- How Passage of Proposal 1 Would Impact Taxes on Recreational Cannabis
- Is Your Cannabis Business Really Covered?
- Court Blocks State from Enforcing Oct. 31 Deadline for Unlicensed Cannabis Businesses
- Neighbors to the North Legalize Recreational Cannabis – Is U.S. Ready to Take Next Step?
- The Emerging Landlord and Cannabis Tenant Relationship – A Starting Point for Michigan Landlords
- Court Reverses Regulatory Agency, Blocks Medical Cannabis Facility Closure Deadline
- Michigan Imposes Specific Requirements on Unlicensed Medical Cannabis Facilities
- State Extends Closure Deadline for Existing Medical Cannabis Dispensaries
- No Glass Ceiling Here... Only Wide Open 'Green Space'
Unlicensed Medical Cannabis Businesses Electing to Remain Open Could Jeopardize Future License Approvals
Unlicensed Michigan cannabis businesses are advised to seek legal counsel to understand potential impact of recent court ruling, new legislation and regulatory enforcement actions that could impact future license approvals.
On Oct. 30, 2018, Michigan Court of Claims Judge Stephen Borrello enjoined the Michigan Department of Licensing and Regulatory Affairs (LARA) from enforcing an Oct. 31 deadline for unlicensed cannabis provisioning centers to stop operations.
The injunction remained in force as the court case continued. Per the terms of the judge’s order, the injunction expired on Dec. 15, 2018 and the judge dismissed the case on Dec. 28.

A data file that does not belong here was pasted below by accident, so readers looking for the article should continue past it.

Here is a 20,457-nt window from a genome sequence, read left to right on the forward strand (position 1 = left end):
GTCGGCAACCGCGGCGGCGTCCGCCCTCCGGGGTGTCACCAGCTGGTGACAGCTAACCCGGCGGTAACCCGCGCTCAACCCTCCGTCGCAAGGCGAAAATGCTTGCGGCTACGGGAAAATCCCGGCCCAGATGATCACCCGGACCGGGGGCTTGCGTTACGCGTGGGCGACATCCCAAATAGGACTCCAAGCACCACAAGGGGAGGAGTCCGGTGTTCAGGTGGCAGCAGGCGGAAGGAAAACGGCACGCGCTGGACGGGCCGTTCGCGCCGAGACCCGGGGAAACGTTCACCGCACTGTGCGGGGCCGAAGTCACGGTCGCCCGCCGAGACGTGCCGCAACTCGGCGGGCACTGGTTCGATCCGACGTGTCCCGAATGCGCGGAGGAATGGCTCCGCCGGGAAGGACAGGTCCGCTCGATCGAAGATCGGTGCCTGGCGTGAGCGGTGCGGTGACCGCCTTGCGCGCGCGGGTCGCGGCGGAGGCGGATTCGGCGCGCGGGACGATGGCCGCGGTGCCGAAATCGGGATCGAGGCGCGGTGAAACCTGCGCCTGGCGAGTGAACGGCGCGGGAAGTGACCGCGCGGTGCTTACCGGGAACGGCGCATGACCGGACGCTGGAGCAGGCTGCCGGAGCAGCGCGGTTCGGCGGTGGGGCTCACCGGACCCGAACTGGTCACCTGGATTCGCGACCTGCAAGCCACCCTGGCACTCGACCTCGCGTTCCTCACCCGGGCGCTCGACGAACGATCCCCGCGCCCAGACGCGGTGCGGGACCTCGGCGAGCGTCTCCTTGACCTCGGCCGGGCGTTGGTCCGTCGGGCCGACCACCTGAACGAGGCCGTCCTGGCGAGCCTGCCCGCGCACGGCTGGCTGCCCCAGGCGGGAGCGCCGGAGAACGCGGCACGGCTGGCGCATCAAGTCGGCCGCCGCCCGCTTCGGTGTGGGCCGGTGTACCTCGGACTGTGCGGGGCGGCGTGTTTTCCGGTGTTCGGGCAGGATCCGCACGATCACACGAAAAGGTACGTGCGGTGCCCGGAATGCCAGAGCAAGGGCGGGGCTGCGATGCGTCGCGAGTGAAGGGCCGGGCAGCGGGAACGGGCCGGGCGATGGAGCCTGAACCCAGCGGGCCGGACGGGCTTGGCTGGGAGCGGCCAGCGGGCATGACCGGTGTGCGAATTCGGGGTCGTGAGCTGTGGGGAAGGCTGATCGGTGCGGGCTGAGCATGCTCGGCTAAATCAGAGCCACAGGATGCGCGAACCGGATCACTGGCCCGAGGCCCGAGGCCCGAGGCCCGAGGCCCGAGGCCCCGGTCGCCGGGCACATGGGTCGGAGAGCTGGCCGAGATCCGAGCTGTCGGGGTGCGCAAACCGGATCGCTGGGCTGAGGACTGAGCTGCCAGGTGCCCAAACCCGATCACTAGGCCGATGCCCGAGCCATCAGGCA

Immediately after the dismissal of the case, LARA issued an advisory bulletin in which it stated that current rules do not allow unlicensed medical to operate legally. LARA allowed those provisioning centers that had applied for a license prior to Feb. 15, 2018 and submitted an attestation demonstrating local government approval for operation to continue operating until Dec. 31, 2018. If any remained operating after that date, LARA would treat continued operation as “an impediment to licensure.”
Confusing the matter is recent passage signing of Senate Bill No. 1262 of 2018 into law. Section 407a of the new law provides that criminal penalties and fines would apply if a medical cannabis facility operated without a license after June 1, 2019. But, it provides no protection for the pending applications of those operating without a license past the new Dec. 31, 2018 deadline.
In essence, there appears to be no criminal or civil liability under Michigan Medical Marihuana Facilities Licensing Act to continue operating without a license between Dec. 31, 2018 and June 1, 2019. However, continued operation after Dec. 31 without a license would still threaten one’s pending application to operate a medical cannabis facility.
Since the first of the year, we have heard of inspections of previously open, unlicensed facilities by LARA to determine if they were compliant with the new advisory bulletin. It seems that LARA intends to follow through on its threat.
There have been rumors of consideration of a possible reprieve in light of the incoming administration, but that may be just wishful thinking. It seems evident that those with pending licenses should consult with their attorneys on whether to remain open or not in light of the advisory bulletin and inspections by LARA.Tags: Cannabis